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Two-time cancer survivor shares his inspirational story

Conquers mountains

Imagine you had just 14 days to live. Would it make you think about your life? Would you have accomplished all of your goals? Would it make you wonder if you had done the best you could possibly do? Would you have any regrets?




These were the questions faced by Sean Swarner when he was given just two weeks to live, after being diagnosed with Askin’s sarcoma when he was 15 years old.
But Swarner didn’t take the normal route of a cancer patient with a virulent, aggressive form of the rare cancer that affects just three in a million people.
“I chose to climb Mt. Everest,” he said.
At the Cancer and Exercise Symposium on November 17 at Western State College, Swarner told his story of twice staring down death and an amazing recovery that led him to the highest summits of all seven continents.
Swarner’s story began with a knee injury he suffered playing basketball when he was 13. The next day his body swelled up so much that his parents couldn’t even recognize him.
“Little did I know because of that knee injury, my life was about to change forever,” Swarner said. He was diagnosed with advanced fourth-stage Hodgkin’s lymphoma, and given just three months to live.
Hodgkins lymphoma is a cancer of the lymph nodes that attacks about one in every 125,000 people.
“While my friends were out chasing girls and worrying about the latest hairstyle, I was sitting on the floor of my shower, pulling clumps of hair out of the drain so the water could go down—crying my eyeballs out,” he said.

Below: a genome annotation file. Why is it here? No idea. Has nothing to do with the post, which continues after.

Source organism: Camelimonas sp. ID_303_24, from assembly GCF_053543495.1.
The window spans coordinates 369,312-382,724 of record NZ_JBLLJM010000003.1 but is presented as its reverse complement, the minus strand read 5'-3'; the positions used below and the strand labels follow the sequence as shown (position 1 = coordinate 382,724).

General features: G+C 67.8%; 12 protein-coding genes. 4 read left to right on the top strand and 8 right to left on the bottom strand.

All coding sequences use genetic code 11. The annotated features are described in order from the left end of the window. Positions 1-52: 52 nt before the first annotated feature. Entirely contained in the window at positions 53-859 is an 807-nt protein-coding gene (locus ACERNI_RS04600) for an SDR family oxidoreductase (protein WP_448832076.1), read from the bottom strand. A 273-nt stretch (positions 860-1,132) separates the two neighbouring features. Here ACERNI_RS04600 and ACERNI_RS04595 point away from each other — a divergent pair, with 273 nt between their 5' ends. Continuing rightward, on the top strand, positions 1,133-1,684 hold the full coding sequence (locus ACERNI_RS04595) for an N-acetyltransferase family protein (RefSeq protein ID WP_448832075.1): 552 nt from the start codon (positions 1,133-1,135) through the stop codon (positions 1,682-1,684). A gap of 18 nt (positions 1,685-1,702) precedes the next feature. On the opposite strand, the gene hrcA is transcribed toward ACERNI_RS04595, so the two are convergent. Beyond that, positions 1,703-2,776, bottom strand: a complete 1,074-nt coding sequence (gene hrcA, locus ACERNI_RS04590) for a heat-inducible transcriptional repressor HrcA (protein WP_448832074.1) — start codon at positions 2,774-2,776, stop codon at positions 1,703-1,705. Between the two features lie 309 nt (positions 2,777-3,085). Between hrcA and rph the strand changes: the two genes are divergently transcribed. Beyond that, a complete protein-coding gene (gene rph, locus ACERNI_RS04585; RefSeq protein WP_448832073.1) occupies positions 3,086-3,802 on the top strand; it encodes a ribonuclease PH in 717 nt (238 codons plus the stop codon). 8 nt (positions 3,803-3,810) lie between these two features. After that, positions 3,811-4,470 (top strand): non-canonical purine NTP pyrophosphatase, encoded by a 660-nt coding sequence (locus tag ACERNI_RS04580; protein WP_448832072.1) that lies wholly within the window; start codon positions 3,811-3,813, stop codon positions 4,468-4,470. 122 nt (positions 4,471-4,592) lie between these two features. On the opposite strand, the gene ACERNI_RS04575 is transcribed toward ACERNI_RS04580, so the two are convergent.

But Swarner said thanks to modern medicine, family support, prayer, “and an inner will to get up out of the hospital bed and get back into my life,” he came out of the hospital a happy, motivated young man.
“I not only survived, but I thrived,” he said. “In fact one week after chemo treatment I ran a 5k race.”
Unfortunately Swarner’s recovery from Hodgkin’s lymphoma wasn’t the end of his tribulations. During a routine check-up two years later, doctors discovered a golf-ball-sized tumor on his lung—apparently unrelated to the Hodgkin’s. They diagnosed him with Askin’s sarcoma and gave him just two weeks to live.
But despite the odds, again Swarner emerged from massive chemo and radiation treatments cancer-free and ready to get on with his life.
 “In fact, one year after my last chemo treatment, I won my high school’s league track meet in the 800-meter run,” he said.
“And that’s with one functioning lung,” he added.
While in graduate school studying to be psychologist for cancer patients, Swarner said he realized he wasn’t ready for such emotional work. But he still wanted to make a difference in the lives of people touched by cancer.
“I wanted to show them that cancer is not a death sentence, and there truly is no mountain too high to climb,” he said.
After conducting some research with his brother, Swarner discovered that if he could summit Everest, he would become the first cancer survivor to do so.
“I thought, what better platform than the highest mountain in the world to explain the potential of the human body and spirit,” he said.
Once Swarmer decided to attempt the world’s highest summit, he moved from Florida to Estes Park, Colo. and began climbing every mountain he could find—often with a hundred-pound pack full of rocks for added training.